When Lost was launched it was pushed as the same kind of addictive viewing as 24, but whereas that show is filled with inconsistencies, co-incidences and implausabilities all cleverly disguised by breakneck editing and a succession of seemingly satisfactory conclusions, Lost has all the same problems but cast into the glare of harsh critical appraisal by its leisurely, almost comatose, pacing, pedestrian writing and utter lack of answers.

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6 Comments:

Blogger Scott Liddell said...

OK, I'll have to admit it. The plot of Lost as a text adventure is genuinely funny. Damn you.

Although you might want to add in a 'Say to Thorin Carry Me' for the oldies like me to enjoy.

9:03 pm  
Blogger Taoski said...

I must concur that the plot is getting a little tiresome - already!
I have not seen to the end of Season 1 yet and am already gearing myself down for a long, long build up through all the characters history - only to find it was all a dream or something crud like that.

I hope they don't cock it all up.

I am tempted to check on the web to see what happens.... but i will be strong.

4:52 pm  
Blogger Stuart Douglas said...

The annoying thing being that - having watched Season 1 - you do find yourself inclined to watch Season 2, if only to satisfy natural curiosity.

Which isn't a sign of good writing dragging you in, but of lack of resolution irritating the crap out of you...

8:35 am  
Blogger Taoski said...

Its going to be worth watching if only to see the Korean lady and the single black father "get it on"!

Oh.. and i hope Mr Locke gets eaten by something nasty.

9:34 am  
Blogger Stuart Douglas said...

Yeah, you can see Michael and Son (was that her name?) getting quite...eh...'close' (if only to keep people watching)

7:41 pm  
Blogger Sparky Quagmire said...

I found this page by googling "lost plot inconsistencies", and I'd have to say the search result was right on, as is your amusing depiction of Lost as an Infocom game.

Those games were basically the reason I bought my first computer, a Commodore VIC20 (That's 20K of ROM, folks, a blunt hand-axe in comparison to even the most basic contemporary cell phone). My persistent nostalgia / enduring love for text adventures could well be the very reason I put up with this show, despite the increasing bitterness it engenders.

It just irritates the hell out of me that the primary way the writers keep the various island mysteries alive is by simply ignoring them for weeks on end, concentrating instead on endless (and usually interminably arbitrary) character-based filler. This charade began immediately after the (admittedly excellent) pilot, and less than halfway through season 2, Lost has already accumulated more filler than Buffy or X-Files did in their first 4 or 5 seasons. By my tally, almost half of what we've seen since the second episode could have been dispensed with entirely.

Even when episodes are focused on revelations about the island and its mythology, the writers do their best to keep the characters distracted by internal conflict. Despite the amazing number of strange things going on (the polar bears, the smoke monster, the Dharma stations, the cable leading into the sea, the recurring numbers, etc...), everyone's too busy getting on each other's cases to concentrate on investigation. Unless a particular mystery relates directly to their personal flashbacks, they rarely even act curious, and on those occasions when they do, they don't ask more than a couple questions per episode, as if each of them has a quota they can't overshoot.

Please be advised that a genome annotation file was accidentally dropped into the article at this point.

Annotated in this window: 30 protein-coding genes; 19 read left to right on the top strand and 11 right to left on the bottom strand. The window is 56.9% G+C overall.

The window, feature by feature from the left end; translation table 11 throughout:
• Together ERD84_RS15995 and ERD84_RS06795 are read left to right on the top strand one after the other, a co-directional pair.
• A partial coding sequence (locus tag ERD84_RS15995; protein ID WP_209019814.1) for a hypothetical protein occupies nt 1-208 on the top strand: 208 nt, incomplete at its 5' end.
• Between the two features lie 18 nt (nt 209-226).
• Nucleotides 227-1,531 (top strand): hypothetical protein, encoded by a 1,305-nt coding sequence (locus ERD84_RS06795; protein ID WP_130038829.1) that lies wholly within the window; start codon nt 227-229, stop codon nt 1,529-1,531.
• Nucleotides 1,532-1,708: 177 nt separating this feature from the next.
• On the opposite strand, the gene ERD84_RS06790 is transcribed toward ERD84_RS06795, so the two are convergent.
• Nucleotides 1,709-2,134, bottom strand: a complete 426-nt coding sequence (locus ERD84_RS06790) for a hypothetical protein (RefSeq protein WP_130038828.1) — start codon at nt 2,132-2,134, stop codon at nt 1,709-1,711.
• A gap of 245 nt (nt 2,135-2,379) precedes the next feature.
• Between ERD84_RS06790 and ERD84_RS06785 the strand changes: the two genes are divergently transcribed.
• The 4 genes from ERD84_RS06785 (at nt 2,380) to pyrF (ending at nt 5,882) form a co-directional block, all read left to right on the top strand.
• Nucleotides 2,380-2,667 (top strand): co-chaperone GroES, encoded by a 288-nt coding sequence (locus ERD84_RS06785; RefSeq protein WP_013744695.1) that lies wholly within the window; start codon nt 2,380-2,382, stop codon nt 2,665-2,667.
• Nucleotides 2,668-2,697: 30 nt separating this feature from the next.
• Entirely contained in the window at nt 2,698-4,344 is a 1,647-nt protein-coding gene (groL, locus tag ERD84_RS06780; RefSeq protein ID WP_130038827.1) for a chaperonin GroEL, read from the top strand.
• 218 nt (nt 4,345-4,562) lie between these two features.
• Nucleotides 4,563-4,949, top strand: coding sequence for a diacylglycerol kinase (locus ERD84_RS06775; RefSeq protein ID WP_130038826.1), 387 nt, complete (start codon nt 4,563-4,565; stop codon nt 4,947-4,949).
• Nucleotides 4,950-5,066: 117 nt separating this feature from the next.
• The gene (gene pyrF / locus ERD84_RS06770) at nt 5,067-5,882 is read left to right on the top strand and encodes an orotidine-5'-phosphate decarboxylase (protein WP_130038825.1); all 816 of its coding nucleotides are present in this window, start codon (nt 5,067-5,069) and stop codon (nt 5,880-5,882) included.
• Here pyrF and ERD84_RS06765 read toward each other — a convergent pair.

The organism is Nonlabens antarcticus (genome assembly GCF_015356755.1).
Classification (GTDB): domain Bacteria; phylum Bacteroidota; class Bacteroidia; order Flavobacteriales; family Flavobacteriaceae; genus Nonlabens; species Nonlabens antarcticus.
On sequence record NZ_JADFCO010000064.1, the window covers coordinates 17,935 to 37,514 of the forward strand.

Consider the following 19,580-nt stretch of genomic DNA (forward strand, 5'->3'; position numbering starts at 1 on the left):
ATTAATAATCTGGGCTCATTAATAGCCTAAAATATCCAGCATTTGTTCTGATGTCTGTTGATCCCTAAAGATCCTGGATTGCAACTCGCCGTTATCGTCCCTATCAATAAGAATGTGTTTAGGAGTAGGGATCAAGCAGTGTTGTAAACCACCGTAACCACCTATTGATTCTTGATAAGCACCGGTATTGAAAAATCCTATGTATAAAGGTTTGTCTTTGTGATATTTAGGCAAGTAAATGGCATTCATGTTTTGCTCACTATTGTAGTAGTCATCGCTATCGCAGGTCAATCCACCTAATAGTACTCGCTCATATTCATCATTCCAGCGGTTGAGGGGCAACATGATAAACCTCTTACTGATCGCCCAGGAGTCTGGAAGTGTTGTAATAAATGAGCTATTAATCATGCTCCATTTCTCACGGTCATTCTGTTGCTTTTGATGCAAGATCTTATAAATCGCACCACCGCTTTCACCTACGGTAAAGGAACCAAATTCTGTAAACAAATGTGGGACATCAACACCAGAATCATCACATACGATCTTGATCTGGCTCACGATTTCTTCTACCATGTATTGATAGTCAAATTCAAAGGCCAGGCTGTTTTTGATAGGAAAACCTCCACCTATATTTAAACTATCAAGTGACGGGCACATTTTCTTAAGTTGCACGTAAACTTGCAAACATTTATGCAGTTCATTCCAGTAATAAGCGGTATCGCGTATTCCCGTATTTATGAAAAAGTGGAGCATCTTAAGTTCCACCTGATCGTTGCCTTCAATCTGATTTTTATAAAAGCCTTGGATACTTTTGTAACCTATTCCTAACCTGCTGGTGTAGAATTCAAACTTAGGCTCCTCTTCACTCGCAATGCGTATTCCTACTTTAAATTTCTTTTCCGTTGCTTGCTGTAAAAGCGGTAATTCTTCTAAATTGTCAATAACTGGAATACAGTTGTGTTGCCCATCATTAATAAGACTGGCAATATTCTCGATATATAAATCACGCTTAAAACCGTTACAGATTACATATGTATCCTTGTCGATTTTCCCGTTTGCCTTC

Then, whatever answers they get are always vague, inconclusive, or just plain incomplete, because anyone who knows anything either disappears or is conveniently dispatched before they can reveal too much (Rousseau, Ethan, Desmond, Goodwin...). I swear you could write an alternate season and a half worth of scripts containing nothing but the follow-up questions the average stranded passenger would have asked. Furthermore, everyone is exceptionally stingy about sharing their discoveries with each other, which is why it took half a season to open the goddamned hatch.

I hear that some big reveals are coming in December, but the promos for upcoming episodes are always bullshitting "all will be revealed" when we all know the show would be over if that was the case. I certainly don't need or want all the answers fed to me in one huge spoonful, but a modicum of new information is definitely overdue.

The TelevisionWithoutPity forum about the show is filled with wild speculation at this point: Because people aren't getting enough new info per episode, they're spending pages picking apart simple issues that need only be taken at face value, questioning what they've already seen and already know to be "fact" in the Lostiverse. I saw the same thing happen to Carnivale right before it was cancelled, and though Lost's much larger audience guarantees it'll be around a least a few more seasons (the writers claim to have plans all the way up to the eighth, or so goes their wishful thinking), the heightened viewer frustration level is still not a good sign. Not that ABC cares in the least how unsatisfied the audience is, as long as they keep tuning in.

7:45 pm